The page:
May 2004
Volume 45, Issue 13
ARVO Annual Meeting Abstract  |   May 2004
Predicted and measured disorder in the C–terminal domain of peripherin/rds.
Author Affiliations & Notes
  • A.F. X. Goldberg
    Eye Research Institute, Oakland University, Rochester, MI
  • L.M. Ritter
    Eye Research Institute, Oakland University, Rochester, MI
  • T. Arakawa
    Alliance Protein Laboratories, Thousand Oaks, CA
  • Footnotes
    Commercial Relationships  A.F.X. Goldberg, None; L.M. Ritter, None; T. Arakawa, None.
  • Footnotes
    Support  EY013246
Investigative Ophthalmology & Visual Science May 2004, Vol.45, 2435. doi:
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    • Get Citation

      A.F. X. Goldberg, L.M. Ritter, T. Arakawa; Predicted and measured disorder in the C–terminal domain of peripherin/rds. . Invest. Ophthalmol. Vis. Sci. 2004;45(13):2435.

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      © ARVO (1962-2015); The Authors (2016-present)

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Abstract: : Purpose: Elaboration of vertebrate photoreceptor outer segments (OSs) requires peripherin/rds, a tetrameric integral membrane protein that results in a surprising variety of progressive retinal degenerations when defective. This protein acts as an essential structural element for OS architecture in a manner that is not currently understood. In contrast to findings for the structurally important EC2 extracellular domain, a high degree of intrinsic disorder is predicted for the peripherin/rds C–terminus, both by secondary structure and PONDR VL–XT analyses; this observation suggests that this region may possess an underlying conformational flexibility. Methods: We have characterized the protein’s hydrophilic C–terminal domain by expressing and purifying a recombinant fusion protein from E. coli. Milligram quantities of the 63 C–terminal amino acids of bovine peripherin/rds could be liberated and affinity–purified from a GST header by proteolysis with a site–specific protease. Results: At all protein concentrations examined, this domain (CTER) behaved as a monomer in aqueous solution, as determined by analytical ultracentrifugation AUC. Despite its high expression levels and solubility, a variety of approaches, including: intrinsic tryptophan fluorescence, size–exclusion chromatography, and far ultraviolet circular dichroism, indicate that CTER lacks significant tertiary structure and possesses limited secondary structure. Conclusions: Conformational flexibility predicted for the peripherin/rds C–terminus has been documented experimentally for a recombinant protein produced in E. coli. Current studies are directed at determining whether intrinsic disorder plays a role in situ for peripherin/rds structure and function.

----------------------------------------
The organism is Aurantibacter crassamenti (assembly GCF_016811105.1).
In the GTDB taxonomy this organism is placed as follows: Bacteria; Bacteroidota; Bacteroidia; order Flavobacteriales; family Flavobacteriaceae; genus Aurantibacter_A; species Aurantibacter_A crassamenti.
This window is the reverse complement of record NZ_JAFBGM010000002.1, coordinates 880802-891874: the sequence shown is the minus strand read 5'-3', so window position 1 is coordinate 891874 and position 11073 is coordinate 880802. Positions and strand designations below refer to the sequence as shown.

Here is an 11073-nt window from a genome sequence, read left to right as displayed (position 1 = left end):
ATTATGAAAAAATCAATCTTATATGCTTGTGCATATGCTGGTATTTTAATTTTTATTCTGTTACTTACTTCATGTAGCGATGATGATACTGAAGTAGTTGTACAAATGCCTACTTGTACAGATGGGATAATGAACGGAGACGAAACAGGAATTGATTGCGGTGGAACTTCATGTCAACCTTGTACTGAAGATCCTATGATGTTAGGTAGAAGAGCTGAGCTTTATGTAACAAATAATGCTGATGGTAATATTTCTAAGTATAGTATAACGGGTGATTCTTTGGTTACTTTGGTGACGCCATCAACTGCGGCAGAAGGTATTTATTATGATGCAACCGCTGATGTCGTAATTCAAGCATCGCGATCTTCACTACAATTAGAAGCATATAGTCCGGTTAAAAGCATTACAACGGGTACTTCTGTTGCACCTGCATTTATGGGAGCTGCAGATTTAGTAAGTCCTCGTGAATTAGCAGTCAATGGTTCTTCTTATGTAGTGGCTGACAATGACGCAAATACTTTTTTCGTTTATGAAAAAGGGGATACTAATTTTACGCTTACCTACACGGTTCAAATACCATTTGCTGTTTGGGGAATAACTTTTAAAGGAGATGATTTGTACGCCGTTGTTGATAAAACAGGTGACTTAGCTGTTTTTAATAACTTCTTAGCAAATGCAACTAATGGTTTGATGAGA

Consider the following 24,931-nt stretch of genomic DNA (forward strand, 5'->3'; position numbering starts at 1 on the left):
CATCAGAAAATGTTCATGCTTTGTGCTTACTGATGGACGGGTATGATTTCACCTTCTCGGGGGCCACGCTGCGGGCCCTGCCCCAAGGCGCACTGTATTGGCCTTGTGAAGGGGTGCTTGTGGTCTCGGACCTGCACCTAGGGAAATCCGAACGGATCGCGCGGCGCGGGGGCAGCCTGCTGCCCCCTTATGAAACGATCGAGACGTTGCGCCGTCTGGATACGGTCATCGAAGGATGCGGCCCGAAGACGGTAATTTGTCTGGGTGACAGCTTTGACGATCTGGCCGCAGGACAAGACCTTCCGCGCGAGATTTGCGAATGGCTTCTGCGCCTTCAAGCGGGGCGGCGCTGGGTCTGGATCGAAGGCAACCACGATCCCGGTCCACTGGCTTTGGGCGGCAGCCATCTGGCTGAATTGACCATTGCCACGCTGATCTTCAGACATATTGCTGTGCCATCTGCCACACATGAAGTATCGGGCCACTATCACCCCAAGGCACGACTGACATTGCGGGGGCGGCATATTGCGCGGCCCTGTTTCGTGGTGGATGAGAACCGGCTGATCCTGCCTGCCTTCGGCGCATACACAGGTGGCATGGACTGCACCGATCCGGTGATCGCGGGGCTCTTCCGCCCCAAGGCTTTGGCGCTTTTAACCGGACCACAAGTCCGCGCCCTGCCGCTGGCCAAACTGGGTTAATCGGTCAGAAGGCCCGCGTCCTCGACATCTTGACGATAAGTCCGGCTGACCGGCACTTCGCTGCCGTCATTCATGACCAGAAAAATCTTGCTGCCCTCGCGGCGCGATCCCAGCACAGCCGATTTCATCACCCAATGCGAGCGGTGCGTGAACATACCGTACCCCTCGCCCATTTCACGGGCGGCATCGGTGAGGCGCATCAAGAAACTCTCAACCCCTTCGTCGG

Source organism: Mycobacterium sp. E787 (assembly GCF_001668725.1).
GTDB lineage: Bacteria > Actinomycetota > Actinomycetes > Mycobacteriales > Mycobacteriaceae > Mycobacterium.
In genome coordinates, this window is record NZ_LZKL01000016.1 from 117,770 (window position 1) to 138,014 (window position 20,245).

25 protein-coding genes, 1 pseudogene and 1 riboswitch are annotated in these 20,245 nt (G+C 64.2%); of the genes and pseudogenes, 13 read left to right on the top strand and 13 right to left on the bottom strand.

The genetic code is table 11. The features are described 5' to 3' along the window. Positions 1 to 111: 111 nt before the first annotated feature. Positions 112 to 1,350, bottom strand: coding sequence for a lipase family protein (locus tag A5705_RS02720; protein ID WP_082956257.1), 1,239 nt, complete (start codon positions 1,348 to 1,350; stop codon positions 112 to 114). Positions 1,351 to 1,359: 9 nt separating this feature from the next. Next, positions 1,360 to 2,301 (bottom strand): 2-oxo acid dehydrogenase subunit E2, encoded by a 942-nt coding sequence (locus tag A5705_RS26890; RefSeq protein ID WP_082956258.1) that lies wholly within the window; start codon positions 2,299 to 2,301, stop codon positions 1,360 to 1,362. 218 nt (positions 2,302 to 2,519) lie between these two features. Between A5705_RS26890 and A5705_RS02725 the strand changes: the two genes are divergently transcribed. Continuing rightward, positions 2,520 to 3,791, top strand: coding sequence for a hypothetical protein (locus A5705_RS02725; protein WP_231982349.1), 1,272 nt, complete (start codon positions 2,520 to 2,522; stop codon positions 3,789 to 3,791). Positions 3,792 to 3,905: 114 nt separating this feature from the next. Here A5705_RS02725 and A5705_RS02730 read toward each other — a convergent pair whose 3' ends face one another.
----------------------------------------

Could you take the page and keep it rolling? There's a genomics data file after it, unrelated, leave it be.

Keywords: photoreceptors • protein structure/function • proteins encoded by disease genes 

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